Prime Minister Benjamin Netanyahu slammed as “absurd” a UNESCO resolution whose language ignores Jewish ties to its holy religious site of the Temple Mount and the Western Wall area in Jerusalem’s Old City.
“UNESCO ignores the unique Jewish connection to the Temple Mount, the site of two temples for 1,000 years, and the place to which Jews prayed for thousands of years,” Netanyahu said in a statement Saturday night. “ The UN is rewriting a basic part of human history and proving that there is no low to which it will not reach,” he added.
Yesh Atid leader Yair Lapid on Friday night distributed copies of the resolutions to the media and slammed the decision.
He penned a letter to the UNESCO director-general Irina Bokova in which he called the resolution a “disgraceful attempt to rewrite history and rewrite reality as part of a sustained political campaign against the State of Israel and the Jewish people.
“This resolution was an utterly irresponsible intervention in one of the most complex places in the Middle East. UNES-CO prides itself on promoting tolerance, interfaith and inter-cultural dialogue, yet it passes resolutions which erase the Jewish people from the historical narrative,” Lapid said.
He warned that the UNESCO resolution feeds the type of incitement that fueled the violence that began around the time of the Jewish New Year.
“The decision by UNESCO feeds this incitement and so contributes to the wave of terrorism. It will lead directly to more attacks against innocent Israeli civilians and you cannot avoid responsibility for that,” Lapid said.
“This latest one-sided resolution is a stain on the United Nations,” he wrote, urging Bokova to publicly declare her opposition to it.
“You must not allow UNESCO to be hijacked as part of the campaign to delegitimize Israel and isolate the Jewish people,” he said.
The broad-ranging resolution UNESCO’s Executive Board adopted in Paris on Friday condemns Israeli actions in east Jerusalem, the West Bank and the Gaza Strip but focus in large part on Israeli actions with regard to the Temple Mount and Western Wall Plaza.
Judaism, Christianity and Islam all consider the Temple Mount to be a holy site, but the UNESCO Resolution referred to the area solely as al-Aksa Mosque/al-Ha-ram al Sharif, except for two references to the Western Wall Plaza that were put in parenthesis. The text also referred to the plaza area by the Western Wall as al-Buraq Plaza.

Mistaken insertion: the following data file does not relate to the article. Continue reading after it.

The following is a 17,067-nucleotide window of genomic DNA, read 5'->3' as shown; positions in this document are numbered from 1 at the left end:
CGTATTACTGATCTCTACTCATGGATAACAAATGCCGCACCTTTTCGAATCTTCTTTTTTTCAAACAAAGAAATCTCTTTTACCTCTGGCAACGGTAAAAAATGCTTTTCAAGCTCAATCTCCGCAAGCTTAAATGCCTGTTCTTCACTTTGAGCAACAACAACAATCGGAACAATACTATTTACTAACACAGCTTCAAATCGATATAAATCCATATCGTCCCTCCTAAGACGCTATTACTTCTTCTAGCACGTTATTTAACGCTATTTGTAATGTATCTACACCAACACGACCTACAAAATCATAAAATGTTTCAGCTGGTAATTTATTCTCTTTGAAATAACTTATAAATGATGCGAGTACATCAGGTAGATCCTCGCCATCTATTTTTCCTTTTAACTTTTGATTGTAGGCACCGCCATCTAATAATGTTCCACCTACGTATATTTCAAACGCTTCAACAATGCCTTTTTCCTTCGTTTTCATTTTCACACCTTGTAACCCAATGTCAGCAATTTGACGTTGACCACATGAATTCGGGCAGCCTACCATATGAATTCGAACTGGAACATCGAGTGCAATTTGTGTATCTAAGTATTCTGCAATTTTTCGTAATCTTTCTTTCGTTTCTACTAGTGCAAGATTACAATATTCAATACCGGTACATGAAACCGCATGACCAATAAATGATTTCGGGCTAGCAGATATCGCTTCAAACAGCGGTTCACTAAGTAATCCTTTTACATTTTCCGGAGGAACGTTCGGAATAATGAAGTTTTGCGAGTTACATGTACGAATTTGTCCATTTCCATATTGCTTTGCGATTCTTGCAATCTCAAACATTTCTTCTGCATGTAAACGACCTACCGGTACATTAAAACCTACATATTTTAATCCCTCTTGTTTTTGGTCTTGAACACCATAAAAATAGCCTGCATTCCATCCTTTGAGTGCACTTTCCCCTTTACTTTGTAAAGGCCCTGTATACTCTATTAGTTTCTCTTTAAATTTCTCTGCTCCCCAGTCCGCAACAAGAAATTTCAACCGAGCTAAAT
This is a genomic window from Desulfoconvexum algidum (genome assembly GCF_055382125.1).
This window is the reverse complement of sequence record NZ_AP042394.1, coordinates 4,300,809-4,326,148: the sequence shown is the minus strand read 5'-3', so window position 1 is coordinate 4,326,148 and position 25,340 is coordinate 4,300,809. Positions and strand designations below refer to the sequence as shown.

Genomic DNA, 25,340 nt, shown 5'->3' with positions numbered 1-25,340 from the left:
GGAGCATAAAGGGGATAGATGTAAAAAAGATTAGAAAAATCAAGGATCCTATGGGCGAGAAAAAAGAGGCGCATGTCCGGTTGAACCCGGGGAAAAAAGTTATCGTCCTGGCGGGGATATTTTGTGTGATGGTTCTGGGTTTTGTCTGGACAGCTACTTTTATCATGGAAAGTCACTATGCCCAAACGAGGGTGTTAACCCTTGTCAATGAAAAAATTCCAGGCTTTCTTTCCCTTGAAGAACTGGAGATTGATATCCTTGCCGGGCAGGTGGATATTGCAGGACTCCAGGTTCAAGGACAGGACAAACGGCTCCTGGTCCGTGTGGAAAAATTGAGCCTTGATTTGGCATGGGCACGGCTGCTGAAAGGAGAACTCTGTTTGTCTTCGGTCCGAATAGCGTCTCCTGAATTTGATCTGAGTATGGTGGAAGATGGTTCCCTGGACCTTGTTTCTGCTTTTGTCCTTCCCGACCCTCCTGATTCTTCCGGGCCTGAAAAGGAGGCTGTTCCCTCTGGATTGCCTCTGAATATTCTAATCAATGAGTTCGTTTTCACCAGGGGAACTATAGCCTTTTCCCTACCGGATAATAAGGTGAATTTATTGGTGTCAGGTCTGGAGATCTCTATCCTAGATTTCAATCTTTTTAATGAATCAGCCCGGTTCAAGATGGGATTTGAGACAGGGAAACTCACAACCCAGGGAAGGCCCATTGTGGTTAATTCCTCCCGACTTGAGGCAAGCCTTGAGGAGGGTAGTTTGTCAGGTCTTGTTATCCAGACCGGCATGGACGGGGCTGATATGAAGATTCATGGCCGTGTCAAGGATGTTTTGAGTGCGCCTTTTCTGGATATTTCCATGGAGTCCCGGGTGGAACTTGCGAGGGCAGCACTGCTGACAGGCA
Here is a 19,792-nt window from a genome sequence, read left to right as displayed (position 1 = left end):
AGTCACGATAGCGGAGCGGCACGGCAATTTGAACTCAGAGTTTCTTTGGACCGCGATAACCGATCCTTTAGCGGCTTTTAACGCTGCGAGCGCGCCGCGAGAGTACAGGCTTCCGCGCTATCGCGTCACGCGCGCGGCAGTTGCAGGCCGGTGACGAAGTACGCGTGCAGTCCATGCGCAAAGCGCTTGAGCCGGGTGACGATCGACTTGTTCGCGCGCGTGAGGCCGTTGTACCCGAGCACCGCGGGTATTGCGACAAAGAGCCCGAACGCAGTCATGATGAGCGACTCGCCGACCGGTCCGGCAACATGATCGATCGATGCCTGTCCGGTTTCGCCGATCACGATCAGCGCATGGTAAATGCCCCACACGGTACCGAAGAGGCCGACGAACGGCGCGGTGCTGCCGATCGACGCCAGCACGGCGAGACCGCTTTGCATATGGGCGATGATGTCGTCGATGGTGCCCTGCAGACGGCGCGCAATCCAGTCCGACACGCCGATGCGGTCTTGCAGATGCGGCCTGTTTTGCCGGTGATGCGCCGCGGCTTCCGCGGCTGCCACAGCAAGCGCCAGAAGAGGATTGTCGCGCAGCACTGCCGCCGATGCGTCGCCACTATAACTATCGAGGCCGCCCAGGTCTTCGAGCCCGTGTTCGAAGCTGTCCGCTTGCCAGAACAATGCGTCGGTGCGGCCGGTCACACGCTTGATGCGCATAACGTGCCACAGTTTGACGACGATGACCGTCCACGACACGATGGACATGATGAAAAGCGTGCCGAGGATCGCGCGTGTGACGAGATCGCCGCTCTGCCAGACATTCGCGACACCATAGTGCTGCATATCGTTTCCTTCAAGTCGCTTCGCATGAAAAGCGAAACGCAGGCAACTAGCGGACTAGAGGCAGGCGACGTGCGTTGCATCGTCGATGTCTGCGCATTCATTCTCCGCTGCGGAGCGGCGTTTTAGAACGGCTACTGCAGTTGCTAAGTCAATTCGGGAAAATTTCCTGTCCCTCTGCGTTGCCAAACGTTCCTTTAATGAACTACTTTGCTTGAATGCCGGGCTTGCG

In October, the United Nations Educational, Scientific and Cultural Organization backed away from reclassifying the Western Wall as solely a Muslim holy site, but is now using language that almost solely refers to it as such.
April’s resolution reaffirmed that the Mughrabi Ascent, which starts at the Western Wall Plaza, is an integral and inseparable part of al-Aksa Mosque/al-Ha-ram al-Sharif.
The resolution calls on Israel to restore the status of the Temple Mount to what it was prior to September 2000 when the second intifada broke out. At that time, according to the resolution, the Jordan Wakf had full control of al-Aksa Mosque/ al-Haram al Sharif including maintenance and restoration work and regulating access.
The site currently is under the full authority, but not full control, of the Islamic Wakf. Only Muslims are allowed to pray at the Aksa complex, but Jews and members of other faiths are allowed to visit.
Israel controls the access to the site, and has persistently rejected all claims that the status quo at the site has been changed.
UNESCO called on Israel not to restrict Muslim worshipers from accessing the al-Aksa Mosque site and condemned the violence that occurred there in the fall, but focused solely on Israeli actions in those incidents and not the violence of the Muslim rioters.
It condemned Israeli plans to build a prayer space for Women of the Wall by Robinson’s Arch, although it did not mention the group by name.
The resolution also charged that Israel had placed “Jewish fake graves” in other Muslim cemeteries located on Wakf property east and south of the al-Aksa mosque.
Aside from its condemnations with regard to Jerusalem, the resolution deplored the “new cycle of violence, since October 2015, in the context of the constant aggressions by the Israeli settlers and other extremist groups against Palestinian residents including schoolchildren, and asks Israel, the Israeli authorities to pre-vent such aggressions.” It did not mention the 34 fatalities from Palestinian attacks.
UNESCO also said it regretted Israel’s failure to comply with its request to remove from its National Heritage list the Cave of the Patriarch/Ibrahimi Mosque in Hebron and Rachel’s Tomb/Bilal bin Rabah mosque in Bethlehem.
The 58-member board approved resolution 19 with 33 votes in favor, six against and 17 abstentions. Ghana and Turkmenistan were absent all together.
Estonia, Germany, Lithuania, Nether-lands, the United Kingdom and the Unit-ed States opposed the resolution outright, while France, Spain, Sweden and Slovenia were among those who supported it.
A second resolution that more globally condemned Israeli actions, passed with 45 votes in favor, one vote against – the United States – and 11 abstentions.Herb Keinon contributed to this report.